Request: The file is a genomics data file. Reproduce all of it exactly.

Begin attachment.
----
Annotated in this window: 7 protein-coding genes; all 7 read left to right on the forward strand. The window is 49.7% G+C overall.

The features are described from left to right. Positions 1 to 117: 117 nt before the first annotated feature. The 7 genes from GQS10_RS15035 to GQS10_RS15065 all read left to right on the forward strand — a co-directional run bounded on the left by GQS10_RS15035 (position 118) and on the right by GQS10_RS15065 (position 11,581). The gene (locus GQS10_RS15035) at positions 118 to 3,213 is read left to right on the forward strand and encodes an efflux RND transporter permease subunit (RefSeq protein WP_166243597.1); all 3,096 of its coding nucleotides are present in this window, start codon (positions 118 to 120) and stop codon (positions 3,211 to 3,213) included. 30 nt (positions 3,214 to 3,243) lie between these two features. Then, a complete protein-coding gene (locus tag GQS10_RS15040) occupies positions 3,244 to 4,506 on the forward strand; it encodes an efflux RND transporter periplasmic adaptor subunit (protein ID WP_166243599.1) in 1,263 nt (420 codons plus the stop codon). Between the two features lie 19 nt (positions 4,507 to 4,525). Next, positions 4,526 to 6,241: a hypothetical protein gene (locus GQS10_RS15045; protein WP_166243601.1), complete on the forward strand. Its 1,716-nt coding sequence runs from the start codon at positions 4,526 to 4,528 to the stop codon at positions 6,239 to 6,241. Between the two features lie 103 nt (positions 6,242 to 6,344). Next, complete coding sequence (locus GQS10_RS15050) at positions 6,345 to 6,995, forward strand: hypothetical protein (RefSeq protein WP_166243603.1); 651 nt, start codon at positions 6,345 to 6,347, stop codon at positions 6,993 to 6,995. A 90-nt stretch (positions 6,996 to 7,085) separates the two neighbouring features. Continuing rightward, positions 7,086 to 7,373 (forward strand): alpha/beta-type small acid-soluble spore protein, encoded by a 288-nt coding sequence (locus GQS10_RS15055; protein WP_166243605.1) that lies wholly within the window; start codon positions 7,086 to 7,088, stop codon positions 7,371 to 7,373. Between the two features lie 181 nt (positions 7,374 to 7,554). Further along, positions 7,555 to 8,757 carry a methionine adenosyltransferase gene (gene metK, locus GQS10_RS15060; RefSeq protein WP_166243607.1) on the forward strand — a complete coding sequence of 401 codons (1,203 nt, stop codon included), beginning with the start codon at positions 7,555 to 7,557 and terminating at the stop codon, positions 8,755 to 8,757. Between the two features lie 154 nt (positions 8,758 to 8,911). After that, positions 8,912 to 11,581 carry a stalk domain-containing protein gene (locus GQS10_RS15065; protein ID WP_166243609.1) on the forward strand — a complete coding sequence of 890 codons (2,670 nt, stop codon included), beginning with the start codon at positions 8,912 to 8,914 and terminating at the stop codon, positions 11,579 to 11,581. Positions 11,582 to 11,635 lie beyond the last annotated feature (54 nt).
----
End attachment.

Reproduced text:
Annotated in this window: 7 protein-coding genes; all 7 read left to right on the forward strand. The window is 49.7% G+C overall.

The features are described from left to right. Positions 1 to 117: 117 nt before the first annotated feature. The 7 genes from GQS10_RS15035 to GQS10_RS15065 all read left to right on the forward strand — a co-directional run bounded on the left by GQS10_RS15035 (position 118) and on the right by GQS10_RS15065 (position 11,581). The gene (locus GQS10_RS15035) at positions 118 to 3,213 is read left to right on the forward strand and encodes an efflux RND transporter permease subunit (RefSeq protein WP_166243597.1); all 3,096 of its coding nucleotides are present in this window, start codon (positions 118 to 120) and stop codon (positions 3,211 to 3,213) included. 30 nt (positions 3,214 to 3,243) lie between these two features. Then, a complete protein-coding gene (locus tag GQS10_RS15040) occupies positions 3,244 to 4,506 on the forward strand; it encodes an efflux RND transporter periplasmic adaptor subunit (protein ID WP_166243599.1) in 1,263 nt (420 codons plus the stop codon). Between the two features lie 19 nt (positions 4,507 to 4,525). Next, positions 4,526 to 6,241: a hypothetical protein gene (locus GQS10_RS15045; protein WP_166243601.1), complete on the forward strand. Its 1,716-nt coding sequence runs from the start codon at positions 4,526 to 4,528 to the stop codon at positions 6,239 to 6,241. Between the two features lie 103 nt (positions 6,242 to 6,344). Next, complete coding sequence (locus GQS10_RS15050) at positions 6,345 to 6,995, forward strand: hypothetical protein (RefSeq protein WP_166243603.1); 651 nt, start codon at positions 6,345 to 6,347, stop codon at positions 6,993 to 6,995. A 90-nt stretch (positions 6,996 to 7,085) separates the two neighbouring features. Continuing rightward, positions 7,086 to 7,373 (forward strand): alpha/beta-type small acid-soluble spore protein, encoded by a 288-nt coding sequence (locus GQS10_RS15055; protein WP_166243605.1) that lies wholly within the window; start codon positions 7,086 to 7,088, stop codon positions 7,371 to 7,373. Between the two features lie 181 nt (positions 7,374 to 7,554). Further along, positions 7,555 to 8,757 carry a methionine adenosyltransferase gene (gene metK, locus GQS10_RS15060; RefSeq protein WP_166243607.1) on the forward strand — a complete coding sequence of 401 codons (1,203 nt, stop codon included), beginning with the start codon at positions 7,555 to 7,557 and terminating at the stop codon, positions 8,755 to 8,757. Between the two features lie 154 nt (positions 8,758 to 8,911). After that, positions 8,912 to 11,581 carry a stalk domain-containing protein gene (locus GQS10_RS15065; protein ID WP_166243609.1) on the forward strand — a complete coding sequence of 890 codons (2,670 nt, stop codon included), beginning with the start codon at positions 8,912 to 8,914 and terminating at the stop codon, positions 11,579 to 11,581. Positions 11,582 to 11,635 lie beyond the last annotated feature (54 nt).